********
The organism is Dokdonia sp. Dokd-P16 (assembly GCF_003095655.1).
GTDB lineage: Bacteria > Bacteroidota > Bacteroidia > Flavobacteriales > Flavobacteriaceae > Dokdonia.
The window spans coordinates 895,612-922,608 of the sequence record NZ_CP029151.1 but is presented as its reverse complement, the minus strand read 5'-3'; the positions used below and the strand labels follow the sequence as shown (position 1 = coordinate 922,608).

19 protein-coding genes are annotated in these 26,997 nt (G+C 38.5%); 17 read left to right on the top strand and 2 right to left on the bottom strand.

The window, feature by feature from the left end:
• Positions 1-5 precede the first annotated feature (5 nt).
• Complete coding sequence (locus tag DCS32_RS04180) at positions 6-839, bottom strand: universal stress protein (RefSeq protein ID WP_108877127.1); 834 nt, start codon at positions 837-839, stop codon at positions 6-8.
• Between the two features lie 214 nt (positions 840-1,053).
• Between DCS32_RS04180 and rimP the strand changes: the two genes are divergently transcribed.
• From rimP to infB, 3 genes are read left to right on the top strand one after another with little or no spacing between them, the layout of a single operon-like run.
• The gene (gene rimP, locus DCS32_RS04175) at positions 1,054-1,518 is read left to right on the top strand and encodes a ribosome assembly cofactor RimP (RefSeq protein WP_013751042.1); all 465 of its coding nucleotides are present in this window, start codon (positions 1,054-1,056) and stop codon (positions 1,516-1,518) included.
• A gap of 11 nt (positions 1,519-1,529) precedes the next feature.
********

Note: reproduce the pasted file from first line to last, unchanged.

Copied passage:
The organism is Dokdonia sp. Dokd-P16 (assembly GCF_003095655.1).
GTDB lineage: Bacteria > Bacteroidota > Bacteroidia > Flavobacteriales > Flavobacteriaceae > Dokdonia.
The window spans coordinates 895,612-922,608 of the sequence record NZ_CP029151.1 but is presented as its reverse complement, the minus strand read 5'-3'; the positions used below and the strand labels follow the sequence as shown (position 1 = coordinate 922,608).

19 protein-coding genes are annotated in these 26,997 nt (G+C 38.5%); 17 read left to right on the top strand and 2 right to left on the bottom strand.

The window, feature by feature from the left end:
• Positions 1-5 precede the first annotated feature (5 nt).
• Complete coding sequence (locus tag DCS32_RS04180) at positions 6-839, bottom strand: universal stress protein (RefSeq protein ID WP_108877127.1); 834 nt, start codon at positions 837-839, stop codon at positions 6-8.
• Between the two features lie 214 nt (positions 840-1,053).
• Between DCS32_RS04180 and rimP the strand changes: the two genes are divergently transcribed.
• From rimP to infB, 3 genes are read left to right on the top strand one after another with little or no spacing between them, the layout of a single operon-like run.
• The gene (gene rimP, locus DCS32_RS04175) at positions 1,054-1,518 is read left to right on the top strand and encodes a ribosome assembly cofactor RimP (RefSeq protein WP_013751042.1); all 465 of its coding nucleotides are present in this window, start codon (positions 1,054-1,056) and stop codon (positions 1,516-1,518) included.
• A gap of 11 nt (positions 1,519-1,529) precedes the next feature.